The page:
Dzindili gripped the counter to keep from fainting. There was nothing she could do at the moment. Regular people – the Students and the Graduates – weren't allowed in the Mahitaji Health Center, or at least not voluntarily. There was no one to call for information. She simply had to wait, and hope they only needed something little like a kidney. Not like her husband. Not a heart.


Dzindili moved through the day automatically, her body working while her mind was frozen in time. She only sent one son to school this Saturday morning. Jason wasn't old enough to worry about where his brother was, but he was old enough to know not to ask questions. The awareness of how early curiosity was stamped out flitted among the many other shadows in Dzindili's brain before it disappeared again, barely noticed.

At the grocery store, Dzindili handed the empty milk jug to The Ghost out of force of habit. The white woman scanned the jug and twitched, suddenly alert. She read the scanner and looked at Dzindili. Then she put the jug under the counter and handed Nwando a smaller one to fill with milk. The unspoken message was clear: You no longer need as much milk.

In her head, Dzindili screamed so loudly she would've crushed a telepathic society. But her lips remained tightly sealed, and she continued with her shopping, learning at each station about her new allotment – the grocery list for a family with two children and one adult. Once she got home she vomited, her body unable to contain itself any longer.

After she flushed the toilet and rinsed out her mouth with water from the sink, she headed toward the kitchen where the groceries remained on the counter. The scratching at the door was so quiet that Stephanie didn't bother to look up from her nutrition coloring book.

"I brought you some fabric for your quilt," Elizabeth said in her happy voice. They never knew which neighbors were spies, which ones would turn them in for "disturbing the peace" -- the crime of talking openly about reality. Elizabeth was good at using the happy voice to dispel suspicion.

Dzindili let her best friend in and shut the door. Elizabeth put her packet on the counter next to the food. Then the two women held each other and cried long and hard … and silently – another thing they'd learned at the Mahitaji School & Health Center. Elizabeth then helped Dzindili put the groceries away, or rather she put them away while Dzindili stood there glances alternating between the clock and her daughter.

"Jason will come home," Elizabeth tried to reassure her. Then she handed Dzindili the package. "Here."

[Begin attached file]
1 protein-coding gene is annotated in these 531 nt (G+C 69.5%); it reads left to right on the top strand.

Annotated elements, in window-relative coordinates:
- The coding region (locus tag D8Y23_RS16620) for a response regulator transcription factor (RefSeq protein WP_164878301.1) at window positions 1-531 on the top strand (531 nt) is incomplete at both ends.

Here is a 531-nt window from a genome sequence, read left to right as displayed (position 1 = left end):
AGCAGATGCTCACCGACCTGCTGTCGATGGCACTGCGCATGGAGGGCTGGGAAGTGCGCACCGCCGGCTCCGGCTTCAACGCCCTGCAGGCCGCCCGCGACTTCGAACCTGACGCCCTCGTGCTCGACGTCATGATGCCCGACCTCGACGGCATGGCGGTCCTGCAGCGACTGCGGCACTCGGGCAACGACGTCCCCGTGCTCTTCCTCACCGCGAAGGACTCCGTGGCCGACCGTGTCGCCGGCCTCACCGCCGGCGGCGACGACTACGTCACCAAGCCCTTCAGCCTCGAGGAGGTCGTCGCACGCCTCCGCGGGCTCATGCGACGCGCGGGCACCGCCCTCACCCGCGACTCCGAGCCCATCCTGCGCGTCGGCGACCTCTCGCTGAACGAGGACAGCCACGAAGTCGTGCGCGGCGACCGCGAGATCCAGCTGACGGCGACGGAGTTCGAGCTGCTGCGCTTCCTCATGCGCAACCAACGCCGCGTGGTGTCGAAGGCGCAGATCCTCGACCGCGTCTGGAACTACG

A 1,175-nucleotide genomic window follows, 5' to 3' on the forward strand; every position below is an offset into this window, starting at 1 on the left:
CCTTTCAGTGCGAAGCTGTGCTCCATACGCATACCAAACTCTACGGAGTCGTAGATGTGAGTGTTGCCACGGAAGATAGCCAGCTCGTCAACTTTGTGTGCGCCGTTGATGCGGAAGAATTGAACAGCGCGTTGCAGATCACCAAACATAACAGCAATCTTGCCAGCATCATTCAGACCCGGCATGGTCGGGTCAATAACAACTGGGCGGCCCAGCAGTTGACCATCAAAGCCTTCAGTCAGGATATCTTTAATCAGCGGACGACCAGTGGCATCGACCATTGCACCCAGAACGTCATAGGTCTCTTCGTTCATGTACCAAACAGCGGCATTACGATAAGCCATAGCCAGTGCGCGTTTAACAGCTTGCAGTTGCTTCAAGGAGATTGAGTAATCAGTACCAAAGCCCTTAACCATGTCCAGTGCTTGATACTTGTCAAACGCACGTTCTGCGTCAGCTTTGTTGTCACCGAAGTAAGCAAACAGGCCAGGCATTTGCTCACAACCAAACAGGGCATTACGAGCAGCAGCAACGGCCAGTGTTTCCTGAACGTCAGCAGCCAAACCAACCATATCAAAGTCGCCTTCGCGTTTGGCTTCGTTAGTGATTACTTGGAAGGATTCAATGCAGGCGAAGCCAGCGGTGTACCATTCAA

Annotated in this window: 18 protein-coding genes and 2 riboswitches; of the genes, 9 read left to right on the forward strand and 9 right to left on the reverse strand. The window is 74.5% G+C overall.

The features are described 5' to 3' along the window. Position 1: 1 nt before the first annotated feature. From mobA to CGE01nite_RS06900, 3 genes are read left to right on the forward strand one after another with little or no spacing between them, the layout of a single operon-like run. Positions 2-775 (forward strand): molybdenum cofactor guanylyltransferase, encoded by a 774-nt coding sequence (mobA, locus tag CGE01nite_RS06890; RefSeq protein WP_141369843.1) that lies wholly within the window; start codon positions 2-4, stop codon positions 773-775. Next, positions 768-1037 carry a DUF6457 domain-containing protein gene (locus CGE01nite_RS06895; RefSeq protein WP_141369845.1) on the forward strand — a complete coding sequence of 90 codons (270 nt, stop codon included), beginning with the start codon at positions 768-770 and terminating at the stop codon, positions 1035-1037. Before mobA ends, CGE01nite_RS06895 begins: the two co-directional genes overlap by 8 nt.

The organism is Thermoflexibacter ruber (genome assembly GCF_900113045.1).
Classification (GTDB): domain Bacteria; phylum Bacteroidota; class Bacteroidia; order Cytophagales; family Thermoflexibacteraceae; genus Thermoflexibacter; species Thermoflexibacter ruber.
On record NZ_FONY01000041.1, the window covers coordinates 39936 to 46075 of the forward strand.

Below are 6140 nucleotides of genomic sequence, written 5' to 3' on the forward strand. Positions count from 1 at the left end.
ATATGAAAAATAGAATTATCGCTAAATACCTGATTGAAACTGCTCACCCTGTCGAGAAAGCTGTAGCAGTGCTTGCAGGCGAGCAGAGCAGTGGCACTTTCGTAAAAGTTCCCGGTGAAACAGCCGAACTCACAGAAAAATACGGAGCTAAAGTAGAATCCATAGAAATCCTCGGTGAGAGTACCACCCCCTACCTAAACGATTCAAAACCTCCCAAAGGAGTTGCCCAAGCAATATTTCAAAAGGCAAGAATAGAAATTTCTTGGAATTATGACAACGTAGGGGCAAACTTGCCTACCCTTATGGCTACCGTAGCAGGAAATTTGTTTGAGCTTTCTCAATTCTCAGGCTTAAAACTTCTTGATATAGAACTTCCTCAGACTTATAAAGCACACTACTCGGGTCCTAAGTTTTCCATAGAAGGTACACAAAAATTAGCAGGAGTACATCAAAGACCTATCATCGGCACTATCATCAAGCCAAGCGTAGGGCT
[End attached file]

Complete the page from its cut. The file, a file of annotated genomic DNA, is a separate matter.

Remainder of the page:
Dzindili immediately knew the hard package contained something in addition to fabric. She looked back at her friend and then unwrapped the paper. Inside was a flat plastic box nestled in the blue striped cloth. Within the box were photos of white men and fancy words. "I don't understand. Is there more air in the package?"

"No, Air Supply is a name. It's a music disc." Dzindili's face showed that actually cleared up absolutely nothing. Elizabeth began again. "Don't ask me how Frank got it, or why he didn't use it before it was too late. He wouldn't tell me, and I didn't ask. I'm sure I'd rather not know."

"But what's it for?"

"The Ghost."

Dzindili glanced around to reassure herself that they were alone except for her daughter. "You want me to give this to The Ghost?"

"She saves these. Listens to them. They're from where she used to live. To her they're like, well, better than chocolate pie." She craved a lot of chocolate pie during this pregnancy, but sweets were a rare treat.

"And I'm supposed to go up and hand this to her, and what?"

Elizabeth looked around. "No, you have to go through Nwando." She shuddered. "But there's a price."

"A price to Nwando?" Her friend nodded. "What price?"

"The price women have to pay." She waited for the meaning to sink in. "Only in Nwando's case, men have to pay it too. Then he will make arrangements with The Ghost for you."

"The Ghost works in a grocery store. How can she help me get my family out of here? I don't even know where to go? And besides, she hates us."

"I don't know why. The music disks can't be that great! But yeah, if she's the last person you'd think would help us, then maybe the Administrator thinks the same way."

"Why didn't you use it yourself? Why didn't Frank?"

"Frank didn't want to pay Nwando's price."

"And you?"

"They sent Timothy to me almost as soon as Frank … was gone. Timothy's a Drake, but he's from our village, remember? His sister was friends with your older sisters. When he went on that home visit, it scared him too much. He doesn't want to go back there. And my family, well, they were all sick already, remember? They already had the marks."